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Flat Coated Retriever

The Canine Chronicles Directory

Flat Coated Retriever

The dense coat of the Flat Coated Retriever is sleek and medium in length. However, it is well-feathered on the legs, tail and chest. They are solid black or solid liver in color. The molded head is sleek with a wide muzzle and a slight stop. The medium sized eyes are dark brown or hazel and the nose is either black or brown depending on the color of the coat. The small ears lie flat against the head and the strong jaws have teeth that meet in a scissor-like bite. The neck should be moderately long fusing into the strong back. The deep chest should be broad with well-sprung ribs. The legs are muscular and fairly long. The round feet have thick soles. The short tail should be straight and not carried higher than the topline.

Temperament Flat-Coated Retrievers are an even tempered, intelligent, and lively breed. They are natural extroverts and enjoy being a part of family life. They should not be left alone for long periods of time as they prefer to be with humans or other dogs. They demand attention and affection from their families and are better suited to a country living environment. This breed is excellent with children and an all around great family dog. They have a deep bark that will warn of strangers and visitors. They can sometimes become too friendly and overwhelm the visitors with their energetic love and attention. This breed is slow to mature and are puppy-like for several years before reaching maturity.
Height, Weight Height: 22-23" ; Weight: 60-70 lbs.
Health Problems As with larger breed dogs, the Flat-Coat is prone to hip dysplasia. A major concern with this breed is cancer. Other minor problems include epilepsy and diabetes.
Living Conditions Flat-Coats should not live in an apartment. An average-sized yard is better for this breed. They should not be left alone as they need to be with their families.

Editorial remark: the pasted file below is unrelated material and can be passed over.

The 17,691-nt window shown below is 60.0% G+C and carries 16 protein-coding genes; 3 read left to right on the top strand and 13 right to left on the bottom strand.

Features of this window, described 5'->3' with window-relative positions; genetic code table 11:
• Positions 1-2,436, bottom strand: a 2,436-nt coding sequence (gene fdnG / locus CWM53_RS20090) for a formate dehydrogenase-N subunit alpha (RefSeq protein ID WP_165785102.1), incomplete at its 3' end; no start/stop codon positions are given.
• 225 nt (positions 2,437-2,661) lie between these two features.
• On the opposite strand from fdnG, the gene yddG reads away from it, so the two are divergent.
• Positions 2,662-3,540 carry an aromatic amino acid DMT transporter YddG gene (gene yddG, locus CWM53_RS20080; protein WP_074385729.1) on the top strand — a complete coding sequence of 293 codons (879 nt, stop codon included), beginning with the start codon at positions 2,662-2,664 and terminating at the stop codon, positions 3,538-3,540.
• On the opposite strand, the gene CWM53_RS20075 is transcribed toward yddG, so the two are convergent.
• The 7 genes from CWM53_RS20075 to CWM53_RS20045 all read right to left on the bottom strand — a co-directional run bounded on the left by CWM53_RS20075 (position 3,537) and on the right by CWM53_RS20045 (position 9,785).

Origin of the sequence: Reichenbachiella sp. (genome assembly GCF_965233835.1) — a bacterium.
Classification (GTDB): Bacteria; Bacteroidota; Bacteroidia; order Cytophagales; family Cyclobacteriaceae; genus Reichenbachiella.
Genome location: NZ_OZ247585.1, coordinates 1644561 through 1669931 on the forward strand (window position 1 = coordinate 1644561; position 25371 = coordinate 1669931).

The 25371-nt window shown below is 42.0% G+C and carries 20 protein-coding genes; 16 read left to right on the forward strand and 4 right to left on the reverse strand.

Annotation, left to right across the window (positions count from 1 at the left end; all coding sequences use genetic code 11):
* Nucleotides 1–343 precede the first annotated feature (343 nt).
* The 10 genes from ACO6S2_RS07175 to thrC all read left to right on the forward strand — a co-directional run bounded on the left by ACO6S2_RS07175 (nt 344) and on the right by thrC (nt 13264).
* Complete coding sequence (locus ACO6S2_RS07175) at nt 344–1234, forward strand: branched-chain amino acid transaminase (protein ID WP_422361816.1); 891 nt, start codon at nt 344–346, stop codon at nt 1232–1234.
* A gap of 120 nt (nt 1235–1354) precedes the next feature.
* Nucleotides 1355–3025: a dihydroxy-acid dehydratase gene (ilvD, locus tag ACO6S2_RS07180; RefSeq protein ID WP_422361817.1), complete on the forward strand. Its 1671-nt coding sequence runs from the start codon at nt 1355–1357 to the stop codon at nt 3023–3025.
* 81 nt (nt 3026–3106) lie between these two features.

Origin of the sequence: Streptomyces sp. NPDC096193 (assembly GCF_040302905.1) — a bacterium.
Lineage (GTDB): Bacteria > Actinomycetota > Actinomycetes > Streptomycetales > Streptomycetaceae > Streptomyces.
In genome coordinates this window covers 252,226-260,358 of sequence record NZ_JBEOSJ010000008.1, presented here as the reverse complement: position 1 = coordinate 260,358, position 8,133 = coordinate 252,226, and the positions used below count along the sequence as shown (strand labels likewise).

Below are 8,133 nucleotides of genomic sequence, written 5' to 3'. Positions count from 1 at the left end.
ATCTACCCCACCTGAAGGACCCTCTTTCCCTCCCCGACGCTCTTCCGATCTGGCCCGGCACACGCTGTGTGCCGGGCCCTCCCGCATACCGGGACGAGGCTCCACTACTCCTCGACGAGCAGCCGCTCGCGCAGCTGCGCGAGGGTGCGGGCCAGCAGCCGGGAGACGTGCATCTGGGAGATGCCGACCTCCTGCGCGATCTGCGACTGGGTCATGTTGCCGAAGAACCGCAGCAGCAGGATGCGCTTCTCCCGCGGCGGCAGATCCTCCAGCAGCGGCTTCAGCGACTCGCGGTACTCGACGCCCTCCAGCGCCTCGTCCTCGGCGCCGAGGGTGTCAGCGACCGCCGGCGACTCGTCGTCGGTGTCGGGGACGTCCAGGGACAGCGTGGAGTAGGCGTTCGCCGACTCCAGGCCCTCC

Exercise This breed needs lots of daily exercise and should be allowed to have plenty of fun as well as an occasional swim. They make excellent jogging companions.
Life Expectancy About 10 years
Grooming This breed requires little grooming. Brush weekly and trim when needed. This breed is an average shedder.
Origin The Flat Coated Retriever was developed in the 1800s from Water Dogs, Irish Setters, and St. John's Newfoundland dogs. They were produced to specifically pick up shots during hunting expeditions. They quickly became a favorite among gamekeepers due to their abilities to flush game and retrieve on land or in water. In 1864, Mr. J. Hull began breeding these dogs and became a staple on estates throughout Great Britain. However, in the 20th century after the introduction of the Labrador and Golden Retrievers, the popularity of this breed began to decline. After World War II, very few Flat Coated Retrievers were in existence. The breed was re-established in the mid 1960s, but their availability has still been low. They are recognized by the AKC and the UKC.
Group AKC Sporting, UKC Gun Dog